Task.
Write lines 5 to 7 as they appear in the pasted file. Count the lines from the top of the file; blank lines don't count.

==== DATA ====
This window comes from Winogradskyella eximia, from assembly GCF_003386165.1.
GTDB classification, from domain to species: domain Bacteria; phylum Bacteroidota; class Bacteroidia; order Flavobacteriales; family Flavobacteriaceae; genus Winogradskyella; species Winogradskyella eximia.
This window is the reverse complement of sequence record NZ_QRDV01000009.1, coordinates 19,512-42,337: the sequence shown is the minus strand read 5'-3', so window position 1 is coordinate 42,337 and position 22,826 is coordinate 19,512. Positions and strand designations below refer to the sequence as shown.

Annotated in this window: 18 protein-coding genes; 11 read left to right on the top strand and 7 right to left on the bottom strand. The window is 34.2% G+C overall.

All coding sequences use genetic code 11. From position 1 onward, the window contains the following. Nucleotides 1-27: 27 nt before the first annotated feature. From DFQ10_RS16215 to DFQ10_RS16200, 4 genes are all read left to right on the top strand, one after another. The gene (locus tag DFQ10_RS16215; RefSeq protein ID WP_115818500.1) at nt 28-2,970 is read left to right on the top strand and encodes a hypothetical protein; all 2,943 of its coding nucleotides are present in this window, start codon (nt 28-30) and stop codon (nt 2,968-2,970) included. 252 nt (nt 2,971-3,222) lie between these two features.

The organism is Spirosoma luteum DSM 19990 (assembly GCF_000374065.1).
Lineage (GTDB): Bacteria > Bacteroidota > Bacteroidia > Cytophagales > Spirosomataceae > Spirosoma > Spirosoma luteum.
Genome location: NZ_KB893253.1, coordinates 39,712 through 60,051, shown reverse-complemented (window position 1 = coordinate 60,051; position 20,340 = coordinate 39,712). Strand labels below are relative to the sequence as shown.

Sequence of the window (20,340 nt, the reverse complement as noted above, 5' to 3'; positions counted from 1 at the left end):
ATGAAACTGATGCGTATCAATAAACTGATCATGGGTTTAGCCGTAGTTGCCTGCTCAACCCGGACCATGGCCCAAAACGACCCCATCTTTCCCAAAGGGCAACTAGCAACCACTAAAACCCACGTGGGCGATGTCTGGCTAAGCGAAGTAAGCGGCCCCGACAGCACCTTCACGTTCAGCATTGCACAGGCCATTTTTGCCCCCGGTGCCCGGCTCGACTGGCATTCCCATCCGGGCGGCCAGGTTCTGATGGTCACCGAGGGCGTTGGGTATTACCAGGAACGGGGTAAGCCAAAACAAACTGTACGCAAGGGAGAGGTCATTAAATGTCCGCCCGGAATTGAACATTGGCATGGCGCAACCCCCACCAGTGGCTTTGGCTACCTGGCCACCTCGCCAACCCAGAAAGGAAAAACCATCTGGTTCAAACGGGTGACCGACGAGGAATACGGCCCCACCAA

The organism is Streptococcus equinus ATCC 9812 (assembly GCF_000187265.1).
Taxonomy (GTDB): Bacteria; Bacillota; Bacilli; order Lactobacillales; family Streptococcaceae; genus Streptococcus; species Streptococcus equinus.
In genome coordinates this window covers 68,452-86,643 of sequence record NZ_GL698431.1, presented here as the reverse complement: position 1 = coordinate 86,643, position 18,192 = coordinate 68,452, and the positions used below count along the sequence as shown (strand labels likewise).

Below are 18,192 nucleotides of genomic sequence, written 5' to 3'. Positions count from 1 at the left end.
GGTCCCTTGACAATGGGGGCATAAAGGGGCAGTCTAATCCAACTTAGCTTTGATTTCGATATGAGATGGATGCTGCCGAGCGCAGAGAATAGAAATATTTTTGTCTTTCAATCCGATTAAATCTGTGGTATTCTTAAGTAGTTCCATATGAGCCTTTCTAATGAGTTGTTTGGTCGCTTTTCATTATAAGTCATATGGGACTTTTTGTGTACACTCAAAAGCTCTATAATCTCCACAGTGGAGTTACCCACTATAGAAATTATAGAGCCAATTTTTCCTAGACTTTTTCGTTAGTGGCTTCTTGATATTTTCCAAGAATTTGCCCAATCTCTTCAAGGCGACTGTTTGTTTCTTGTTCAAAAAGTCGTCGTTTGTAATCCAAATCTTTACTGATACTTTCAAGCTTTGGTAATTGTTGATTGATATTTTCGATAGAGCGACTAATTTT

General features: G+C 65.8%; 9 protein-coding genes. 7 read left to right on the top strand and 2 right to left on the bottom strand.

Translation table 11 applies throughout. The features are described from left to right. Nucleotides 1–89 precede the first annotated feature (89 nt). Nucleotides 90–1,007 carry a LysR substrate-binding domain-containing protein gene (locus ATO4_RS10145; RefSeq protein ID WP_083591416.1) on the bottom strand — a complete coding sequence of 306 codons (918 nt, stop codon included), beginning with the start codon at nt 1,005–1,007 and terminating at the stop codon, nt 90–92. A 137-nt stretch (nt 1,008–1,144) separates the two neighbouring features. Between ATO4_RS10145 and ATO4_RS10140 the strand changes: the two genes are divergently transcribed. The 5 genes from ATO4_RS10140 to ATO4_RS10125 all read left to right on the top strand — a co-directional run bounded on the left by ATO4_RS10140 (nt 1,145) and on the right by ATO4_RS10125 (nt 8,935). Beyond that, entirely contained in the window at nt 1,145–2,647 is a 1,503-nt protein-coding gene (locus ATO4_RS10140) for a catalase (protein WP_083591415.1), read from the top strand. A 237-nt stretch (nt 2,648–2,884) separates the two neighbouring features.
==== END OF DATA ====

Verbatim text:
All coding sequences use genetic code 11. From position 1 onward, the window contains the following. Nucleotides 1-27: 27 nt before the first annotated feature. From DFQ10_RS16215 to DFQ10_RS16200, 4 genes are all read left to right on the top strand, one after another. The gene (locus tag DFQ10_RS16215; RefSeq protein ID WP_115818500.1) at nt 28-2,970 is read left to right on the top strand and encodes a hypothetical protein; all 2,943 of its coding nucleotides are present in this window, start codon (nt 28-30) and stop codon (nt 2,968-2,970) included. 252 nt (nt 2,971-3,222) lie between these two features.

The organism is Spirosoma luteum DSM 19990 (assembly GCF_000374065.1).
Lineage (GTDB): Bacteria > Bacteroidota > Bacteroidia > Cytophagales > Spirosomataceae > Spirosoma > Spirosoma luteum.